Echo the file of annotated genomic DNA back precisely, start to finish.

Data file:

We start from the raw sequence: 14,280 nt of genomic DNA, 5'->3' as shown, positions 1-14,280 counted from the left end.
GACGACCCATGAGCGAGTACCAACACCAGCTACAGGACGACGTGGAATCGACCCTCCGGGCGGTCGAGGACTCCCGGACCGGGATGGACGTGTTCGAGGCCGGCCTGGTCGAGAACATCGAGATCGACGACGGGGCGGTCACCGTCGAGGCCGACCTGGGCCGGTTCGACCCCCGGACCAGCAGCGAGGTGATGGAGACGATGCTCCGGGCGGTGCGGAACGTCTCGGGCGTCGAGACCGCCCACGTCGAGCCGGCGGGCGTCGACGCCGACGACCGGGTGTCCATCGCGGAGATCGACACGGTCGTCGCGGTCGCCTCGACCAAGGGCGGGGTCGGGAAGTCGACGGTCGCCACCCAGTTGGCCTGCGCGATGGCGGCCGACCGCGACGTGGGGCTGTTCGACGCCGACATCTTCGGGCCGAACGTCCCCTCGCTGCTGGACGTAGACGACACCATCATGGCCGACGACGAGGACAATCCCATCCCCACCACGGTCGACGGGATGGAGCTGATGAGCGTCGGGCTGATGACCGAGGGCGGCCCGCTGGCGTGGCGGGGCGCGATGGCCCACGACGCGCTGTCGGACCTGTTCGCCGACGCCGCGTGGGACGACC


We start from the raw sequence: 14,280 nt of genomic DNA, 5'->3' as shown, positions 1-14,280 counted from the left end.
GACGACCCATGAGCGAGTACCAACACCAGCTACAGGACGACGTGGAATCGACCCTCCGGGCGGTCGAGGACTCCCGGACCGGGATGGACGTGTTCGAGGCCGGCCTGGTCGAGAACATCGAGATCGACGACGGGGCGGTCACCGTCGAGGCCGACCTGGGCCGGTTCGACCCCCGGACCAGCAGCGAGGTGATGGAGACGATGCTCCGGGCGGTGCGGAACGTCTCGGGCGTCGAGACCGCCCACGTCGAGCCGGCGGGCGTCGACGCCGACGACCGGGTGTCCATCGCGGAGATCGACACGGTCGTCGCGGTCGCCTCGACCAAGGGCGGGGTCGGGAAGTCGACGGTCGCCACCCAGTTGGCCTGCGCGATGGCGGCCGACCGCGACGTGGGGCTGTTCGACGCCGACATCTTCGGGCCGAACGTCCCCTCGCTGCTGGACGTAGACGACACCATCATGGCCGACGACGAGGACAATCCCATCCCCACCACGGTCGACGGGATGGAGCTGATGAGCGTCGGGCTGATGACCGAGGGCGGCCCGCTGGCGTGGCGGGGCGCGATGGCCCACGACGCGCTGTCGGACCTGTTCGCCGACGCCGCGTGGGACGACC